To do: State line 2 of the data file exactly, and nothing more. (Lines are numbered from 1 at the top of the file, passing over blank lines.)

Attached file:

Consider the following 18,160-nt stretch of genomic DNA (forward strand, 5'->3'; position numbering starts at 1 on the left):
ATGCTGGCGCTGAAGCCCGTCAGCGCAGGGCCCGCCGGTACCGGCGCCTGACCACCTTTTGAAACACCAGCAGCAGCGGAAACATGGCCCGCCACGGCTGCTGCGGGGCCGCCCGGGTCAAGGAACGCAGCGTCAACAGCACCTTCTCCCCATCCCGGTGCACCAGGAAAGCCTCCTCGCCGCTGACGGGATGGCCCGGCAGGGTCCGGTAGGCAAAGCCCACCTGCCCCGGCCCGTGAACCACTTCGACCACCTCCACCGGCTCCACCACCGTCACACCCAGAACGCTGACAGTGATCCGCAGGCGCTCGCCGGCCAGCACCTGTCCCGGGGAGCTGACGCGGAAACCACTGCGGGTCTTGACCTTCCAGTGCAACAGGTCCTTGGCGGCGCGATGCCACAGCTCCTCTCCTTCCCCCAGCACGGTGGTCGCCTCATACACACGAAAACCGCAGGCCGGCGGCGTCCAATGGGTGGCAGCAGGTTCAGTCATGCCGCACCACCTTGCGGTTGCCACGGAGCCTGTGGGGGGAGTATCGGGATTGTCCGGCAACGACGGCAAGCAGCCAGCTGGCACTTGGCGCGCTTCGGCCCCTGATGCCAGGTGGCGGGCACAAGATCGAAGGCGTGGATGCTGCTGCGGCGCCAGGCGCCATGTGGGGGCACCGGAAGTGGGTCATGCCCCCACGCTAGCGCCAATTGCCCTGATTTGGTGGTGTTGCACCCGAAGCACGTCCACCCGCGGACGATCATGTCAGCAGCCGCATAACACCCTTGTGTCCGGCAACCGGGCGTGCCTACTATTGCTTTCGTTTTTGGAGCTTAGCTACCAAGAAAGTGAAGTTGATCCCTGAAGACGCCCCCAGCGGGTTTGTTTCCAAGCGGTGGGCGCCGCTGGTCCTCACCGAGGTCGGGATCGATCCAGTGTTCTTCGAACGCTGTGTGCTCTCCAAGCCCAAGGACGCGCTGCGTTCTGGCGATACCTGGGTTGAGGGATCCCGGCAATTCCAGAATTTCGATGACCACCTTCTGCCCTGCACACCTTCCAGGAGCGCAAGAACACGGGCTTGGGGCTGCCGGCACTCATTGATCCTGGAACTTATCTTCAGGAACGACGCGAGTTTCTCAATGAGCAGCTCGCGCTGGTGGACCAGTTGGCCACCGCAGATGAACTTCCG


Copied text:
ATGCTGGCGCTGAAGCCCGTCAGCGCAGGGCCCGCCGGTACCGGCGCCTGACCACCTTTTGAAACACCAGCAGCAGCGGAAACATGGCCCGCCACGGCTGCTGCGGGGCCGCCCGGGTCAAGGAACGCAGCGTCAACAGCACCTTCTCCCCATCCCGGTGCACCAGGAAAGCCTCCTCGCCGCTGACGGGATGGCCCGGCAGGGTCCGGTAGGCAAAGCCCACCTGCCCCGGCCCGTGAACCACTTCGACCACCTCCACCGGCTCCACCACCGTCACACCCAGAACGCTGACAGTGATCCGCAGGCGCTCGCCGGCCAGCACCTGTCCCGGGGAGCTGACGCGGAAACCACTGCGGGTCTTGACCTTCCAGTGCAACAGGTCCTTGGCGGCGCGATGCCACAGCTCCTCTCCTTCCCCCAGCACGGTGGTCGCCTCATACACACGAAAACCGCAGGCCGGCGGCGTCCAATGGGTGGCAGCAGGTTCAGTCATGCCGCACCACCTTGCGGTTGCCACGGAGCCTGTGGGGGGAGTATCGGGATTGTCCGGCAACGACGGCAAGCAGCCAGCTGGCACTTGGCGCGCTTCGGCCCCTGATGCCAGGTGGCGGGCACAAGATCGAAGGCGTGGATGCTGCTGCGGCGCCAGGCGCCATGTGGGGGCACCGGAAGTGGGTCATGCCCCCACGCTAGCGCCAATTGCCCTGATTTGGTGGTGTTGCACCCGAAGCACGTCCACCCGCGGACGATCATGTCAGCAGCCGCATAACACCCTTGTGTCCGGCAACCGGGCGTGCCTACTATTGCTTTCGTTTTTGGAGCTTAGCTACCAAGAAAGTGAAGTTGATCCCTGAAGACGCCCCCAGCGGGTTTGTTTCCAAGCGGTGGGCGCCGCTGGTCCTCACCGAGGTCGGGATCGATCCAGTGTTCTTCGAACGCTGTGTGCTCTCCAAGCCCAAGGACGCGCTGCGTTCTGGCGATACCTGGGTTGAGGGATCCCGGCAATTCCAGAATTTCGATGACCACCTTCTGCCCTGCACACCTTCCAGGAGCGCAAGAACACGGGCTTGGGGCTGCCGGCACTCATTGATCCTGGAACTTATCTTCAGGAACGACGCGAGTTTCTCAATGAGCAGCTCGCGCTGGTGGACCAGTTGGCCACCGCAGATGAACTTCCG